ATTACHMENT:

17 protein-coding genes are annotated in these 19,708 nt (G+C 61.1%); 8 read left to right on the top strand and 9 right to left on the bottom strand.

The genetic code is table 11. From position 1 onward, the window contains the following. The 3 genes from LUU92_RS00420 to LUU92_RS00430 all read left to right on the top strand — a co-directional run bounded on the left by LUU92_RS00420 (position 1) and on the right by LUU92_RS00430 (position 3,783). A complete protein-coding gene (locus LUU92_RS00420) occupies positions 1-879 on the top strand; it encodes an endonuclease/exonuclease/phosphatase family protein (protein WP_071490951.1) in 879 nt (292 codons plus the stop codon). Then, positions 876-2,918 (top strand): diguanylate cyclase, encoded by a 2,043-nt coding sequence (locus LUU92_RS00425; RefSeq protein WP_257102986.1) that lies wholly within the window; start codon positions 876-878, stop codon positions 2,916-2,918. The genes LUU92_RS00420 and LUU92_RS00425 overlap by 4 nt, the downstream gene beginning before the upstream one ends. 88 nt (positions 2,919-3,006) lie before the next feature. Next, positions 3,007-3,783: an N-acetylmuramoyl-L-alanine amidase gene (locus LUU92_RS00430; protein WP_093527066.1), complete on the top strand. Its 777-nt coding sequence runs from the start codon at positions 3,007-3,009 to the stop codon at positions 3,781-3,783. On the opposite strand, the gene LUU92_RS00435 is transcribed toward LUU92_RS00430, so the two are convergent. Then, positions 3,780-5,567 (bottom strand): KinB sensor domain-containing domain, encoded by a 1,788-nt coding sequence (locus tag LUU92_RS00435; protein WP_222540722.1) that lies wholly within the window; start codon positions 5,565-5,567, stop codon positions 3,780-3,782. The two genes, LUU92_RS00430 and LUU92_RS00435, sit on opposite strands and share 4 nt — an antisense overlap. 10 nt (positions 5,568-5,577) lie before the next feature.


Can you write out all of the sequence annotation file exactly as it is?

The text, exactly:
17 protein-coding genes are annotated in these 19,708 nt (G+C 61.1%); 8 read left to right on the top strand and 9 right to left on the bottom strand.

The genetic code is table 11. From position 1 onward, the window contains the following. The 3 genes from LUU92_RS00420 to LUU92_RS00430 all read left to right on the top strand — a co-directional run bounded on the left by LUU92_RS00420 (position 1) and on the right by LUU92_RS00430 (position 3,783). A complete protein-coding gene (locus LUU92_RS00420) occupies positions 1-879 on the top strand; it encodes an endonuclease/exonuclease/phosphatase family protein (protein WP_071490951.1) in 879 nt (292 codons plus the stop codon). Then, positions 876-2,918 (top strand): diguanylate cyclase, encoded by a 2,043-nt coding sequence (locus LUU92_RS00425; RefSeq protein WP_257102986.1) that lies wholly within the window; start codon positions 876-878, stop codon positions 2,916-2,918. The genes LUU92_RS00420 and LUU92_RS00425 overlap by 4 nt, the downstream gene beginning before the upstream one ends. 88 nt (positions 2,919-3,006) lie before the next feature. Next, positions 3,007-3,783: an N-acetylmuramoyl-L-alanine amidase gene (locus LUU92_RS00430; protein WP_093527066.1), complete on the top strand. Its 777-nt coding sequence runs from the start codon at positions 3,007-3,009 to the stop codon at positions 3,781-3,783. On the opposite strand, the gene LUU92_RS00435 is transcribed toward LUU92_RS00430, so the two are convergent. Then, positions 3,780-5,567 (bottom strand): KinB sensor domain-containing domain, encoded by a 1,788-nt coding sequence (locus tag LUU92_RS00435; protein WP_222540722.1) that lies wholly within the window; start codon positions 5,565-5,567, stop codon positions 3,780-3,782. The two genes, LUU92_RS00430 and LUU92_RS00435, sit on opposite strands and share 4 nt — an antisense overlap. 10 nt (positions 5,568-5,577) lie before the next feature.